After getting my tan on, it was time for some lemon sorbet. And there’s no better place to go, than Covo Dei Saraceni. A little more on the expensive side, but in my opinion one hundred percent worth it! I found out about this place after Aggie @travelinhershoes recommended it, and let me tell you, she found the good stuff.

As I wondered along the various pathways, stopping in all the boutiques shops along the way, I couldn’t help but want to buy everything I saw. From silk scarves and handmade paintings to hats and crockery, it was all so beautiful. But also extremely expensive. Not too far from where the bus departs, I managed to find a few shops selling beautifully designed cheese boards, etc., at a more affordable price, so I made my purchases there.

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Day Three… Pompeii, getting lost and ancient ruins

Another day, another adventure. I was off to Pompeii! Making my way into Sorrento, I then boarded the train direct to Pompeii, making sure to get off at Pompei Scavi station, which is the entrance to the ruins, and not Pompeii station itself.

I had I read prior to my trip that when you exit the station, it’s best to ignore the locals holding “tour ticket” signs and the small ticket booth set up, and instead walk the short distance to the main entrance of the ruins, and purchase your tickets from there. I followed this advice, which resulted in me saving a few euros. And when you’re on holiday, every bit counts!

I decided to skip the guided tour and instead explore on my own. If you decide to do the same, just be aware that the area is huge. So huge that they’re still uncovering ruins today! Trying to navigate where I was on the map took some skill, and I most definitely found myself walking around in circles from time to time. But despite this, what I managed to see was incredibly beautiful and it was such a surreal feeling to be surrounded by so much history. 

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Day Four… Capri, beachside reading and relaxing strolls

I almost didn’t go to Capri. My original plan was to go to Amalfi but being a Sunday, the bus schedule didn’t allow me much time in Amalfi to really explore, so I opted for Capri instead. This was definitely a good decision on my part, because Capri is a little slice of heaven.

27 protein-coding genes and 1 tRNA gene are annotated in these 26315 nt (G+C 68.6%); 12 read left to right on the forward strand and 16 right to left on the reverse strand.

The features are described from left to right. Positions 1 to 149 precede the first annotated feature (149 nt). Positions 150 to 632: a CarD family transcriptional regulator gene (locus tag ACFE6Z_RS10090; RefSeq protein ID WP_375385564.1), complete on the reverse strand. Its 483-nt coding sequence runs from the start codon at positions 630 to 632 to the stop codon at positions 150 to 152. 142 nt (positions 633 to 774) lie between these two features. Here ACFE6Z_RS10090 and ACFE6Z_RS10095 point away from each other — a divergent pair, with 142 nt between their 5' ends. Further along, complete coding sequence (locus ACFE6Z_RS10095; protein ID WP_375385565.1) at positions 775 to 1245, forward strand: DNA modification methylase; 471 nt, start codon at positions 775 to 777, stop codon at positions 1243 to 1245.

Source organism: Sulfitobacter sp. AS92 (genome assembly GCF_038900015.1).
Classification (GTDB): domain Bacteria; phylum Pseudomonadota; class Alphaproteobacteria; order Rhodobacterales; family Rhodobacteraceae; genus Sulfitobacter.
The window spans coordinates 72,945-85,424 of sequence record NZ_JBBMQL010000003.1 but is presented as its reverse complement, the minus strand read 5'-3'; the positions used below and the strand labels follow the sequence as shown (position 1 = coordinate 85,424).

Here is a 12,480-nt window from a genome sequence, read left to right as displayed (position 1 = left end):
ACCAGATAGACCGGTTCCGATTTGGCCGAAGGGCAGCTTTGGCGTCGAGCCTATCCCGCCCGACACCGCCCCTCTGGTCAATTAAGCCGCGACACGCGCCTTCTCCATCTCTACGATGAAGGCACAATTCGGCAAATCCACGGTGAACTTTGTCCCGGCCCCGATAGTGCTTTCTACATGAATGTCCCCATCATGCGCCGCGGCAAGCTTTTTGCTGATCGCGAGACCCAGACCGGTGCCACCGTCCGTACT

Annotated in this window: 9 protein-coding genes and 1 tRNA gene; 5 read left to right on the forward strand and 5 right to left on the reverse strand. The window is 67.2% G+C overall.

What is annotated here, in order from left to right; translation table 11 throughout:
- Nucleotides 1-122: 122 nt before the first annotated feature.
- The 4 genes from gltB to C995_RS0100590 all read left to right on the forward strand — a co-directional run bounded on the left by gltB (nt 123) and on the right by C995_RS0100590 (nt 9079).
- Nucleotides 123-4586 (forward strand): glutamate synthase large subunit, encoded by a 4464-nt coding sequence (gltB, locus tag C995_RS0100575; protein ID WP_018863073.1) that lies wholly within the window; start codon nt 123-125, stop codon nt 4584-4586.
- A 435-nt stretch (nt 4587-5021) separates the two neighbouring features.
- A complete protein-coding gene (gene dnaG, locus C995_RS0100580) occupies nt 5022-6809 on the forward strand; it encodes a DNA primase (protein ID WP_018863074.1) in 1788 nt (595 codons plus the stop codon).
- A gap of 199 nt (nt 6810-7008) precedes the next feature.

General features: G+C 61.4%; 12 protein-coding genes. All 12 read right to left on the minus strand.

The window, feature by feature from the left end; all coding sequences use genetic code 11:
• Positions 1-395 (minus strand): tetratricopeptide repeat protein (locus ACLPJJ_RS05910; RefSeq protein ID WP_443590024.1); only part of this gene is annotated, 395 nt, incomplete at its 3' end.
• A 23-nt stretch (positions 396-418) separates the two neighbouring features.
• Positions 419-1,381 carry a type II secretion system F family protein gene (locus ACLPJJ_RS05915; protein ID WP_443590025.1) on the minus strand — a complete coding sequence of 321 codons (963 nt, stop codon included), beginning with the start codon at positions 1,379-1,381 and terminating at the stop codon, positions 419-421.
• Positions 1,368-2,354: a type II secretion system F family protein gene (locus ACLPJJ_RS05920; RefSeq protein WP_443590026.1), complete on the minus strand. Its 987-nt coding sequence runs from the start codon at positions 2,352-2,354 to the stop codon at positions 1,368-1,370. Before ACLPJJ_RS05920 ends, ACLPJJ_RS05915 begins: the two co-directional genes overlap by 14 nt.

From Sorrento’s pier, a ferry across to Capri takes around thirty minutes and costs €17 each way. I purchased my tickets on the day of travel, and because of this, I wasn’t able to choose what time I departed and returned, I just had to go with what was available. I lucked out and managed to find availability for a decent time slot both ways, but if you’re wanting to travel at specific times, I recommend booking your tickets a day or two in advance.

From exploring the winding pathways and various viewpoints, to taste testing limoncello and sitting by the bay, once I arrived, I didn’t want to leave. I ate gelato (Bar Grotta Azzurra was amazing), did a little shopping (L’Isola Dei Sapori has incredible pistachio limoncello and lemon rind chocolate) and I sat on the beach, book in hand, enjoying the sun and the gentle crash of the waves. The beach here isn’t a, lay on the sand kind of beach as it’s full of pebbles, but I was able to find a beautiful spot nonetheless.

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Day Five… departure and pizza

With my bag fully packed, ready for my departure later this afternoon, I’m currently enjoying the views from my balcony, for one last time. I’m feeling sad to leave this beautiful place and the calmness it brings with it. Such a contrast to the busyness of London and my current day to day life. 

To end my trip on a high, I made sure I had one last incredible meal. Going all out, I ordered pizza, pasta and of course, bruschetta. Taking myself to Mimi’s, a cosy family run restaurant recommended by my Airbnb host, I had an incredible meal, surrounded by the most friendly staff I’ve met during this trip. They even gave me a free appetiser and some homemade melon limoncello. It was incredible!

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25 thoughts on “Exploring The Amalfi Coast

  1. I would love to get to Italy, but especially to the Amalfi Coast. Sorrento and Pompeii are two of my top must-visits, but would love to see Herculaneum as well.